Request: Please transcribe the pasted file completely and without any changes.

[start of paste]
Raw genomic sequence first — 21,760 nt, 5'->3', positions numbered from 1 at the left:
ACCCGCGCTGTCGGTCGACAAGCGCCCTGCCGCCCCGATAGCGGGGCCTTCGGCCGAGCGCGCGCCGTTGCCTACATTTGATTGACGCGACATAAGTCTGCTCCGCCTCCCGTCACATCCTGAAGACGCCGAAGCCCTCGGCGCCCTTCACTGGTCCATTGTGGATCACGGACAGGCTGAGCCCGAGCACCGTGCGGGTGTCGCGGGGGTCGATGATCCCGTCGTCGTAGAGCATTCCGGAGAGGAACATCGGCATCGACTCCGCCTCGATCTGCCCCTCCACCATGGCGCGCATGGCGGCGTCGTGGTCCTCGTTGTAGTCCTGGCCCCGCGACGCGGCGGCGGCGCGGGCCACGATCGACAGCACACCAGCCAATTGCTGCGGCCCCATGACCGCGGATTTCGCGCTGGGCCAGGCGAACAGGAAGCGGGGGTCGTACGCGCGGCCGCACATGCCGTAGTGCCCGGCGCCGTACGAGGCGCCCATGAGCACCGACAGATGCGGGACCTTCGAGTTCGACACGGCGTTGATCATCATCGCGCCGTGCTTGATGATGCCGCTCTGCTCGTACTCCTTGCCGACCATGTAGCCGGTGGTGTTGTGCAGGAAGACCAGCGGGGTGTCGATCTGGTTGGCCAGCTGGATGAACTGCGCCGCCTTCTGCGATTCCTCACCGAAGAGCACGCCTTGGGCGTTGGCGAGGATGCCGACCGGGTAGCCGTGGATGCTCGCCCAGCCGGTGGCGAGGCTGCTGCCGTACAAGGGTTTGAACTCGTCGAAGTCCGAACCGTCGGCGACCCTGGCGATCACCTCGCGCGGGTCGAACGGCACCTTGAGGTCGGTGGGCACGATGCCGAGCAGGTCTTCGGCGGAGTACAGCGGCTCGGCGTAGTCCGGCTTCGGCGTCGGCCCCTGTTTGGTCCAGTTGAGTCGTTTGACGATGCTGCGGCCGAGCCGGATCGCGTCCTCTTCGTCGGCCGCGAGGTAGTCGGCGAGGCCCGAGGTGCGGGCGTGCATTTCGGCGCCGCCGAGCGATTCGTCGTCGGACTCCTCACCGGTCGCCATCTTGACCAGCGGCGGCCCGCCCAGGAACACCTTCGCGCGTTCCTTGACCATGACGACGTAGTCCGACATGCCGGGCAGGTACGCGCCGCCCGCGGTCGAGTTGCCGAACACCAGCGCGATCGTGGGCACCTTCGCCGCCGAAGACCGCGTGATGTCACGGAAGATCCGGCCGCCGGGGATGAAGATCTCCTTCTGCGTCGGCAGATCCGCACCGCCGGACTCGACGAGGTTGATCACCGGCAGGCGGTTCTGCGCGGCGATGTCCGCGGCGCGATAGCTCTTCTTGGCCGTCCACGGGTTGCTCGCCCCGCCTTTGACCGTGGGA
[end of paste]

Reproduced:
Raw genomic sequence first — 21,760 nt, 5'->3', positions numbered from 1 at the left:
ACCCGCGCTGTCGGTCGACAAGCGCCCTGCCGCCCCGATAGCGGGGCCTTCGGCCGAGCGCGCGCCGTTGCCTACATTTGATTGACGCGACATAAGTCTGCTCCGCCTCCCGTCACATCCTGAAGACGCCGAAGCCCTCGGCGCCCTTCACTGGTCCATTGTGGATCACGGACAGGCTGAGCCCGAGCACCGTGCGGGTGTCGCGGGGGTCGATGATCCCGTCGTCGTAGAGCATTCCGGAGAGGAACATCGGCATCGACTCCGCCTCGATCTGCCCCTCCACCATGGCGCGCATGGCGGCGTCGTGGTCCTCGTTGTAGTCCTGGCCCCGCGACGCGGCGGCGGCGCGGGCCACGATCGACAGCACACCAGCCAATTGCTGCGGCCCCATGACCGCGGATTTCGCGCTGGGCCAGGCGAACAGGAAGCGGGGGTCGTACGCGCGGCCGCACATGCCGTAGTGCCCGGCGCCGTACGAGGCGCCCATGAGCACCGACAGATGCGGGACCTTCGAGTTCGACACGGCGTTGATCATCATCGCGCCGTGCTTGATGATGCCGCTCTGCTCGTACTCCTTGCCGACCATGTAGCCGGTGGTGTTGTGCAGGAAGACCAGCGGGGTGTCGATCTGGTTGGCCAGCTGGATGAACTGCGCCGCCTTCTGCGATTCCTCACCGAAGAGCACGCCTTGGGCGTTGGCGAGGATGCCGACCGGGTAGCCGTGGATGCTCGCCCAGCCGGTGGCGAGGCTGCTGCCGTACAAGGGTTTGAACTCGTCGAAGTCCGAACCGTCGGCGACCCTGGCGATCACCTCGCGCGGGTCGAACGGCACCTTGAGGTCGGTGGGCACGATGCCGAGCAGGTCTTCGGCGGAGTACAGCGGCTCGGCGTAGTCCGGCTTCGGCGTCGGCCCCTGTTTGGTCCAGTTGAGTCGTTTGACGATGCTGCGGCCGAGCCGGATCGCGTCCTCTTCGTCGGCCGCGAGGTAGTCGGCGAGGCCCGAGGTGCGGGCGTGCATTTCGGCGCCGCCGAGCGATTCGTCGTCGGACTCCTCACCGGTCGCCATCTTGACCAGCGGCGGCCCGCCCAGGAACACCTTCGCGCGTTCCTTGACCATGACGACGTAGTCCGACATGCCGGGCAGGTACGCGCCGCCCGCGGTCGAGTTGCCGAACACCAGCGCGATCGTGGGCACCTTCGCCGCCGAAGACCGCGTGATGTCACGGAAGATCCGGCCGCCGGGGATGAAGATCTCCTTCTGCGTCGGCAGATCCGCACCGCCGGACTCGACGAGGTTGATCACCGGCAGGCGGTTCTGCGCGGCGATGTCCGCGGCGCGATAGCTCTTCTTGGCCGTCCACGGGTTGCTCGCCCCGCCTTTGACCGTGGGA